FRESNO, Calif. — Russell Lee Riggs, 69, of Weldon, pleaded guilty today to conspiring to manufacture, distribute and possess with intent to distribute marijuana grown in the Sequoia National Forest, U.S. Attorney Phillip A. Talbert announced.
According to court documents, Riggs delivered supplies and material to a marijuana cultivation site containing over 3,000 marijuana plants in the Fay Creek drainage in Kern County in the Sequoia National Forest. He also received processed marijuana from growers at the site. Springs were dammed and diverted to irrigate the marijuana plants and large amounts of trash were scattered throughout, including in a flowing stream. Law enforcement officers also seized marijuana cultivation equipment and supplies, 16 firearms and over 2,000 rounds of ammunition at the site and during follow-up searches of Riggs’ residence and that of co‑defendant Juan Penaloza-Ramirez, 46, a citizen of Mexico.
Fay Creek supports a variety of ecosystems and resources, including riparian habitat supporting trout, wildflowers and grasses, and willow, alder and cottonwood trees. Fay Creek also serves as the primary drinking water source for many wildlife in the area.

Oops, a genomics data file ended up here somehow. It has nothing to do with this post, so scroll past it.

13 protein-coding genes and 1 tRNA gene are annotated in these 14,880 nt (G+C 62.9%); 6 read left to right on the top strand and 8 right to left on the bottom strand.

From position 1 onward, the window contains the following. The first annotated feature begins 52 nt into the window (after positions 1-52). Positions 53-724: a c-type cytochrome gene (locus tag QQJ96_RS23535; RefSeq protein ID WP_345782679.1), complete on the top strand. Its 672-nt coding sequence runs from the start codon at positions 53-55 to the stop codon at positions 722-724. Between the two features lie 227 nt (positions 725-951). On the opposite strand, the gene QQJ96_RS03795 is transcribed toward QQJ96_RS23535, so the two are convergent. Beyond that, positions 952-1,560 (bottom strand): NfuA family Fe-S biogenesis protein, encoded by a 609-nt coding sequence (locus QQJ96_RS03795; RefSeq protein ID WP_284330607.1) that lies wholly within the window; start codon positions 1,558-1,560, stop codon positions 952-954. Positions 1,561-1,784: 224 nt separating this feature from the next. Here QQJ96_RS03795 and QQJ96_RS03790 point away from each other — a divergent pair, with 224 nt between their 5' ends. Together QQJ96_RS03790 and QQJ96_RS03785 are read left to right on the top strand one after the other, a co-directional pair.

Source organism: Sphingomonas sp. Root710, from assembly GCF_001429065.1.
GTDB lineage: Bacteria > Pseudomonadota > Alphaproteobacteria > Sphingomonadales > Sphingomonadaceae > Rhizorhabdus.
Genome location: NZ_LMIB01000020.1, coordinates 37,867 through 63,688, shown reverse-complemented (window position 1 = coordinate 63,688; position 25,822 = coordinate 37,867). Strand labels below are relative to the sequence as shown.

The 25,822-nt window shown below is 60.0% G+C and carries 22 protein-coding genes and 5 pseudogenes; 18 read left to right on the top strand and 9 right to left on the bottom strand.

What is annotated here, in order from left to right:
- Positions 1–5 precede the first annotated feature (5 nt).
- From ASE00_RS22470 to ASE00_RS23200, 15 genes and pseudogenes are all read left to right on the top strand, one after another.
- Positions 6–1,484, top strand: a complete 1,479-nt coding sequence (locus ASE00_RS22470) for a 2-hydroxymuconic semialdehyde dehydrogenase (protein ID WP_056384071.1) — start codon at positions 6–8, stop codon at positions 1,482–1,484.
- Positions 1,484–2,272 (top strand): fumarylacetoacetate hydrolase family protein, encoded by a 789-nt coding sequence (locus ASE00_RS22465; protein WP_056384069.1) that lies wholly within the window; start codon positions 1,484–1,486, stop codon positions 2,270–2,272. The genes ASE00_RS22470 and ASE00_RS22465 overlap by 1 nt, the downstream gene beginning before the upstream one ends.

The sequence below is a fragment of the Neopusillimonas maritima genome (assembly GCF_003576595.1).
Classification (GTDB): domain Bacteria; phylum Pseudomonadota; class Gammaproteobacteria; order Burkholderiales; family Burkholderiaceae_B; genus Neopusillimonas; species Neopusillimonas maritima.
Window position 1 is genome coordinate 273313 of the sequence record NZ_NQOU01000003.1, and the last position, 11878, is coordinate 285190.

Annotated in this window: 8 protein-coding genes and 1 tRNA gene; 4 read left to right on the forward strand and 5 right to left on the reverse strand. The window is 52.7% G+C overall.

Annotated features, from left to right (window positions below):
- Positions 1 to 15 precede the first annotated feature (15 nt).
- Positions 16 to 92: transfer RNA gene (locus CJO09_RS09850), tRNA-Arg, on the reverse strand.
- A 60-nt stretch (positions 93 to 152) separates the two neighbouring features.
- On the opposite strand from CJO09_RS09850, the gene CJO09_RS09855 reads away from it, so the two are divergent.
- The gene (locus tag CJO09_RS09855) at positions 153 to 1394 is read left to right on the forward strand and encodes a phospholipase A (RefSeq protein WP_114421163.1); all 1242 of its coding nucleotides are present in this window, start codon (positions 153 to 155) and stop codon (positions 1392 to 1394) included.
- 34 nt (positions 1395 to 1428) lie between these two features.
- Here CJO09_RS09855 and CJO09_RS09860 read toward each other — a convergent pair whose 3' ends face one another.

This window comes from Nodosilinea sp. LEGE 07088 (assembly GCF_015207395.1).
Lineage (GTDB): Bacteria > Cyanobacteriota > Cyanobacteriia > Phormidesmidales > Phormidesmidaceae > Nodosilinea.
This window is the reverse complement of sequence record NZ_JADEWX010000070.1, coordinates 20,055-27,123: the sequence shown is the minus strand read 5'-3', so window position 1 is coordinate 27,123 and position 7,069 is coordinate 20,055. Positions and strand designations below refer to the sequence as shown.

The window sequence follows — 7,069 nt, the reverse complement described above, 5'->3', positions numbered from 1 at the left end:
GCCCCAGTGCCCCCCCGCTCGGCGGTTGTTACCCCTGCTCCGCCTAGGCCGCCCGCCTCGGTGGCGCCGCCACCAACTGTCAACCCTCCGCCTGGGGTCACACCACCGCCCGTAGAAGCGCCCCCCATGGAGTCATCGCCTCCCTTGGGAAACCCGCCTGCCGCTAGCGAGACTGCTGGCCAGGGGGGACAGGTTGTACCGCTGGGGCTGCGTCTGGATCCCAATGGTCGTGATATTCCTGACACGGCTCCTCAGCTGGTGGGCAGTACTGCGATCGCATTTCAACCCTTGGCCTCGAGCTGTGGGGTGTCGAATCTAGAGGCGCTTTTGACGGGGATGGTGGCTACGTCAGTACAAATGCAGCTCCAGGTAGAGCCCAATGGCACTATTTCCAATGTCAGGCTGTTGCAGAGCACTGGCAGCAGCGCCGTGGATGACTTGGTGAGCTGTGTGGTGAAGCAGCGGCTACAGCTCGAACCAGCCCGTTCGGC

In pleading guilty, Riggs agreed to pay $1,719 to the U.S. Forest Service for the damage to public land and natural resources caused by the cultivation activities. He also agreed to the forfeiture of the seized firearms and ammunition.
Riggs is scheduled for sentencing before U.S. District Judge Dale A. Drozd on September 11, 2017. Penaloza-Ramirez previously pleaded guilty and is scheduled for sentencing on June 19, 2017. Both men face a mandatory minimum statutory penalty of five years in prison and a maximum statutory penalty of 40 years in prison, along with a $5 million fine. The actual sentence, however, will be determined at the discretion of the court after consideration of any applicable statutory factors and the Federal Sentencing Guidelines, which take into account a number of variables.
This case is the product of an investigation by the U.S. Forest Service, the U.S. Drug Enforcement Administration, the Bureau of Land Management, the U.S. Immigration and Customs Enforcement’s (ICE) Homeland Security Investigations (HSI), the Bureau of Alcohol, Tobacco, Firearms and Explosives, the Southern Tri-County High Intensity Drug Trafficking Area (HIDTA) task force, the California Department of Fish and Wildlife, the California Department of Justice’s Campaign Against Marijuana Planting (CAMP), and the Kern County Sheriff’s Office. Assistant United States Attorney Karen Escobar is prosecuting the case.